RFI: Allied 2 ton Floor jack repair

My 12 year old Price Club bargain has started to leak and I can't find a seal kit doing the cursory google search. I have never taken one of these kritters apart before
and any advice on how attack this problem would be gratefully appreciated.
regards, Jim
Add pictures here
<% if( /^image/.test(type) ){ %>
<% } %>
<%-name%>
Add image file
Upload

just mho, tried just adding some fluid? if not, do so. --Loren
Add pictures here
<% if( /^image/.test(type) ){ %>
<% } %>
<%-name%>
Add image file
Upload

Had a similar problem with a 20 plus year old triolley jack just recently. I took the whole lot apart using an adjustable wrench and a vice - its no big deal, no special tools, gave it a thorough clean up with some turps and meths - amazing the amount of crud in the bore that builds up over that time period. I took the seal to the local auto repair shop (REPCO in Aus) and they had a seal off the shelf. The old seal had a definite flat spot on the bottom of it where the muck in the bore had been. I replaced the oil using some nice thick engine oil and its been working fine since.
--
www.bribieisland4x4hire.com
VW Kombi Camper Buy Backs
  Click to see the full signature.
Add pictures here
<% if( /^image/.test(type) ){ %>
<% } %>
<%-name%>
Add image file
Upload

(snip)
Engine oil is NOT a good "jack oil"! Try a hydraulic fluid. The stuff I use is a John Deere variety.
Add pictures here
<% if( /^image/.test(type) ){ %>
<% } %>
<%-name%>
Add image file
Upload

You might try sending a contact email asking about it to Allied Tools: http://www.alliedtools.com /
--
Anthony

You can't 'idiot proof' anything....every time you try, they just make
  Click to see the full signature.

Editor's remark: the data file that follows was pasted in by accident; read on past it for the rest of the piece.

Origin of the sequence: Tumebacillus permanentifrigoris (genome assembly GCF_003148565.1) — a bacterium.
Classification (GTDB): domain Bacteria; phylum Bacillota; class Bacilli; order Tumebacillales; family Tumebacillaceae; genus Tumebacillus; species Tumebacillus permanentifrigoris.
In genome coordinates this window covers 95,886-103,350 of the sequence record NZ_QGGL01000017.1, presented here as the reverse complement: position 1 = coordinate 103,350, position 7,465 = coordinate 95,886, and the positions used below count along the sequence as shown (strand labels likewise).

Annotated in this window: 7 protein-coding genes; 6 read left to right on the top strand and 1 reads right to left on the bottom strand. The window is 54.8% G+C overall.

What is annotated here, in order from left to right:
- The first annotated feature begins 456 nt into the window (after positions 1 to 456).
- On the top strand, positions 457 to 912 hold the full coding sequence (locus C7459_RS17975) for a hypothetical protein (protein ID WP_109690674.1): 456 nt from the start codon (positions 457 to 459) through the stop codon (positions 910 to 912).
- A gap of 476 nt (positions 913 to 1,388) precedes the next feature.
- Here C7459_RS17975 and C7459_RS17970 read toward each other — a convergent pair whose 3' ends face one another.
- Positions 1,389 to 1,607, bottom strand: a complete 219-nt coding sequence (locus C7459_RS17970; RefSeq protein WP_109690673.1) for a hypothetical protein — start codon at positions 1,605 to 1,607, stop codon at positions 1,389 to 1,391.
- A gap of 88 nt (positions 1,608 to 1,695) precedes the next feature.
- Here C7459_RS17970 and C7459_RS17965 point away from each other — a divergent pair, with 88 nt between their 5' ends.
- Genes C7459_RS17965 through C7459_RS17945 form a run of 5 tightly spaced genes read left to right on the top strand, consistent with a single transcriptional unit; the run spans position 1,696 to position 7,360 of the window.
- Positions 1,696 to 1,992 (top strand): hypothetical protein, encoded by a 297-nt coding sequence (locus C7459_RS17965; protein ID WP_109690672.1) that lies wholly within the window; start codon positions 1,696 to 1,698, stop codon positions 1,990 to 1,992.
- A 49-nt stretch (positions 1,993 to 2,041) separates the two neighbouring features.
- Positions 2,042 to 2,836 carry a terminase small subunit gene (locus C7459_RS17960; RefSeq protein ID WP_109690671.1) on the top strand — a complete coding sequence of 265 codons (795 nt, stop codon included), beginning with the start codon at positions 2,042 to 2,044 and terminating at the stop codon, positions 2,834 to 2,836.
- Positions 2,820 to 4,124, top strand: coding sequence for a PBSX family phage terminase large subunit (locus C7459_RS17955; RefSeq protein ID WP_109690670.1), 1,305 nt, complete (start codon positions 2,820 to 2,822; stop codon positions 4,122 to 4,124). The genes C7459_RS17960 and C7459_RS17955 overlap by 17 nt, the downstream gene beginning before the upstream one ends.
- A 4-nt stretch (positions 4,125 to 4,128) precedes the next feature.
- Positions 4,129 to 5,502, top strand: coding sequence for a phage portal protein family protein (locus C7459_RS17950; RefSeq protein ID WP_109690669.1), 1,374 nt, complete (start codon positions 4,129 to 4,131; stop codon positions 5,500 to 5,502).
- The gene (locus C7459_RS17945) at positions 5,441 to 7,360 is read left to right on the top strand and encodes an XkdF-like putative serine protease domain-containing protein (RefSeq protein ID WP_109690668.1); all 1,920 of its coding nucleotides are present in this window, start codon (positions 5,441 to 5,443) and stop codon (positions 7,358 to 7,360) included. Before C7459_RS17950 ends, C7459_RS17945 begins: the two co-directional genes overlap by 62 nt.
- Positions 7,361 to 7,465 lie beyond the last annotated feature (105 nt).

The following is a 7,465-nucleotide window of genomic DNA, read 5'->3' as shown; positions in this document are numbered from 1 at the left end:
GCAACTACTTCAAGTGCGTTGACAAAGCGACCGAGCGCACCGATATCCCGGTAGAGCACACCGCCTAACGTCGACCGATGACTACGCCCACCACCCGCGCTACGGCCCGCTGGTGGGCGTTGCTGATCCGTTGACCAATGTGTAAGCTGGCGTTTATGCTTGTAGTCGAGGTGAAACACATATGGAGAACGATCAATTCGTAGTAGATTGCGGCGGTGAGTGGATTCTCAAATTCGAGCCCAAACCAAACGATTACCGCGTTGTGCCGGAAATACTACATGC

Add pictures here
<% if( /^image/.test(type) ){ %>
<% } %>
<%-name%>
Add image file
Upload
My old Sears floorjack went kaput but only needed an o-ring replaced upon disassembly. Take it apart and see's whats busted, maybe you'll be lucky like me and its an off the shelf part.
Paul T.

Add pictures here
<% if( /^image/.test(type) ){ %>
<% } %>
<%-name%>
Add image file
Upload
I repaired three jacks about 20 years ago, I found them VERY hard to take apart, I ended up at a jack repair place and had them break the threaded joint with their tools ( a LARGE vice and a 10-foot cheater on a special wrench), I had bought the repair kits from them and they were very good-natured about my chagrin from being unable to dissassemble the jack with my Sears vice and 18" pipe wrench. Steve

Add pictures here
<% if( /^image/.test(type) ){ %>
<% } %>
<%-name%>
Add image file
Upload
wrote:

Having just done a trolley jack the other day, they are pretty easy. You will need to pull the jack out of the frame - mine had 6 allen screws holding it in. There is a BIG nut on the top of the ram shroud. in my case the ram shroud was a piece of pipe which also threaded into the main body. Remove both the nut and the pipe - you will need a big spanner, a solid vice and a Stilson and rags to clean up spilt oil ;-) Go to local seal and bearing emporium and for $NZ10.58 (~$US6.60) they can match you up another one. Take the ram so they can check the size. New Zealanders can go to Seal House, East Tamaki. You may need to buy a bit of jack oil as well, although I have head of people using ATF or hydraulic oil. "assembly is the reverse of the previous section" Geoff
Add pictures here
<% if( /^image/.test(type) ){ %>
<% } %>
<%-name%>
Add image file
Upload
On 27 Dec 2003 01:16:18 -0600, geoff merryweather

Thanks, just what I needed. Although, I'd rather go to NZ for the seals than the local bearing/seal house. Really bad end of town. Best of the New Year to all. Jim
Add pictures here
<% if( /^image/.test(type) ){ %>
<% } %>
<%-name%>
Add image file
Upload

Polytechforum.com is a website by engineers for engineers. It is not affiliated with any of manufacturers or vendors discussed here. All logos and trade names are the property of their respective owners.